Inmarsat Targeted Again for Acquisition Deal
Another set of companies has submitted a proposal in an attempt to acquire Inmarsat. It was confirmed late last night that Inmarsat has received a non-binding proposal from Apax Partners, Warburg Pincus International, and Canada Pension Plan Investment Board (CPPIB) regarding a possible cash offer of $7.21 per Inmarsat share for the entire issued, and to be issued, share capital of Inmarsat. While the interest of this consortium may or may not lead to a deal, the proposal remains “under discussion.”
The proposal assumed no further dividends would be paid by Inmarsat following the date of the proposal. Apax, Warburg Pincus, and CPPIB subsequently confirmed that Ontario Teachers’ Pension Plan Board (OTPP and together with Apax, Warburg Pincus and CPPIB, the Consortium) would also be supporting the proposal as part of the Consortium.
Inmarsat has long been of interest to others in the sector. Recently, EchoStar made a bold move to acquire the company — and was rejected. However, it appears as though the stakes have been raised. Roshit Ranjit, a satellite equity analyst at Deutsche Bank, said in a research note issued this morning, “Last year the Inmarsat board received a proposal from EchoStar for a cash-and-share offer equivalent to 532p per Inmarsat share. This was rejected by the Inmarsat board as they regarded it as undervaluing the opportunity. At the time the board said it ‘remains highly confident in the independent strategy and prospects of Inmarsat, given our track record, unique capabilities, differentiated market position, and strong channels to market’. We would highlight recent Inmarsat results where the Aviation segment continues to gain momentum delivering high-margin airtime service revenues.”
Aviation has long been a major target for Inmarsat, and a highlight of its recent results. In a bullish prediction in late 2017, Inmarsat Chief Executive Officer (CEO) Rupert Pearce told Via Satellite, “From this diversified position, we can achieve many more shots on goal than we did a decade ago, and aviation passenger connectivity is a classic example of that. It could be a billion-dollar revenue stream for us in a decade or more, if we are successful, and if the market grows the way commentators think it will do.”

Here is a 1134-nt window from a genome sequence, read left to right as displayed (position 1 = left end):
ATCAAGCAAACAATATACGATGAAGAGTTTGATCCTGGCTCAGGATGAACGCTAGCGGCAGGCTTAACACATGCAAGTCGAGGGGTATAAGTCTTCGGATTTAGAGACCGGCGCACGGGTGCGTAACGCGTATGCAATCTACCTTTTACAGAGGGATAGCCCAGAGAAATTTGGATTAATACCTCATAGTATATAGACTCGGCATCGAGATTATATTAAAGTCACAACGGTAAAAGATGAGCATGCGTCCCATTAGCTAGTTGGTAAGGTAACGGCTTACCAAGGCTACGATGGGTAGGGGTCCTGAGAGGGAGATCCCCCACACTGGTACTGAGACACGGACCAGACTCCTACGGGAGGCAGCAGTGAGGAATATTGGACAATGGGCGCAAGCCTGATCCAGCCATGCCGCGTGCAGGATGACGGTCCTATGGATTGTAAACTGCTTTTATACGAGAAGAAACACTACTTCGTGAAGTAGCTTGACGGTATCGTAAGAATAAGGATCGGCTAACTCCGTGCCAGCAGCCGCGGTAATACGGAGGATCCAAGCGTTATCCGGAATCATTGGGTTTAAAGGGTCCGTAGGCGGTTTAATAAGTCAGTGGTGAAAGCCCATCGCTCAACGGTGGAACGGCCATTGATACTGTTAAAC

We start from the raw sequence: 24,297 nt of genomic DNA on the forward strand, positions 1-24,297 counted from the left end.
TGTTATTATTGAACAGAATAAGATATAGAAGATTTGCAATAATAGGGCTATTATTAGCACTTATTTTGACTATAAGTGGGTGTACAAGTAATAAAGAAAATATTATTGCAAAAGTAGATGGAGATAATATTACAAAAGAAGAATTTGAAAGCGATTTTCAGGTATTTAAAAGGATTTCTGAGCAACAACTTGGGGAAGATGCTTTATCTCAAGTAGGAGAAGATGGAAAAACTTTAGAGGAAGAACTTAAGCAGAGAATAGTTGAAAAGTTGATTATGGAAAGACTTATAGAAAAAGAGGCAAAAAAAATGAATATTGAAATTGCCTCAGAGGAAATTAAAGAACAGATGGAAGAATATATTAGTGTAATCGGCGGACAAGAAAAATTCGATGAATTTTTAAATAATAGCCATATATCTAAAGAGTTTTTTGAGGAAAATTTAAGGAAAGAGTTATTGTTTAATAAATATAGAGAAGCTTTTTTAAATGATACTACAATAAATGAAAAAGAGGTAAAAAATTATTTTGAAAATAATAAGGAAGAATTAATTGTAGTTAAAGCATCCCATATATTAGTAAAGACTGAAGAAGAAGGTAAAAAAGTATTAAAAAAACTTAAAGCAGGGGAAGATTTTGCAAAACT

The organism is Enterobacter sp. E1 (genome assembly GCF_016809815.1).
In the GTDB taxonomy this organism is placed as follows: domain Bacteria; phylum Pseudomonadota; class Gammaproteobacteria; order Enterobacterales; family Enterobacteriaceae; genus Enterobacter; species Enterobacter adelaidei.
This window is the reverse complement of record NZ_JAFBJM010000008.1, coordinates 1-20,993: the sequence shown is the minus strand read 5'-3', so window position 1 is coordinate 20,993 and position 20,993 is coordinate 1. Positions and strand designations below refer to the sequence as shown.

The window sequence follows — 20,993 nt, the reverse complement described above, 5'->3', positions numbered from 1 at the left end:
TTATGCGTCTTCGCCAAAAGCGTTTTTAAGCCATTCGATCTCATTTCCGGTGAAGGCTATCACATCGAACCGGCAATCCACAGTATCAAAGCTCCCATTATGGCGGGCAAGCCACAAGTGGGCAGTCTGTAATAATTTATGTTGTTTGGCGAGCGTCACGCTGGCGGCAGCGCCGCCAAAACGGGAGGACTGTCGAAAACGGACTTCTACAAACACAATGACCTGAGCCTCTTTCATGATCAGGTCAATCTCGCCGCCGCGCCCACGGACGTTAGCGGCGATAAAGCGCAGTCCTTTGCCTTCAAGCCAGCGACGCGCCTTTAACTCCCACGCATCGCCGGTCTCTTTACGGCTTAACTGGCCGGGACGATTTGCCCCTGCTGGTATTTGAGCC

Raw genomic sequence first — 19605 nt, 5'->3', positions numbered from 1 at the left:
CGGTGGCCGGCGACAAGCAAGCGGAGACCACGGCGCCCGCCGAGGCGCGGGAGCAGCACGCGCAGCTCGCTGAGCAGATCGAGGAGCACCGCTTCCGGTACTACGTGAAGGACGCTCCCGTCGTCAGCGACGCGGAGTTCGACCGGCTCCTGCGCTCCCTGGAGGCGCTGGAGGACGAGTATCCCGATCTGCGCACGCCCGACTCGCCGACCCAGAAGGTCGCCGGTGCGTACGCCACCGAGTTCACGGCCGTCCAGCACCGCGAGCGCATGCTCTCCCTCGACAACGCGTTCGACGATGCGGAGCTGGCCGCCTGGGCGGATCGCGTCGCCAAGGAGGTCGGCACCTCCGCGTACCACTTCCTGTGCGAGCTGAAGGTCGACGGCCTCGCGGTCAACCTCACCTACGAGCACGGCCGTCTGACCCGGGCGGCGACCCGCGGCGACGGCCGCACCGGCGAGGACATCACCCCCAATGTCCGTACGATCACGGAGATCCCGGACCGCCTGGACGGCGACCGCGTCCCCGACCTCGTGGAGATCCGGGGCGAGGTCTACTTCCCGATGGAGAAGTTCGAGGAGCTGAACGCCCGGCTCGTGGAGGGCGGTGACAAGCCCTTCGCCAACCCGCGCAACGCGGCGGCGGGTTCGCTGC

It is particularly significant that Apax Partners is involved again. Ranjit highlights the fact that Apax Partners were part of the consortium involved in Inmarsat’s 2005 Initial Public Offering (IPO), having previously bought a majority stake in 2003 and would therefore know the asset well. “As a whole, we have seen recent interest from private equity and infrastructure funds in the wider telecoms sector, particularly tower and fiber assets. We see good visibility in Inmarsat’s cash flows, particularly with Inmarsat now guiding to a falling capex trend, as well as long-term sticky contracts given the Aviation backlog with more than 3,000 aircraft under Request for Proposal (RFP),” he said.
Inmarsat said in a press statement that there can be no certainty as to the terms on which any offer would be made, and that it isn’t certain that the discussions will lead to any firm offer. This story is set to continue over the next few months.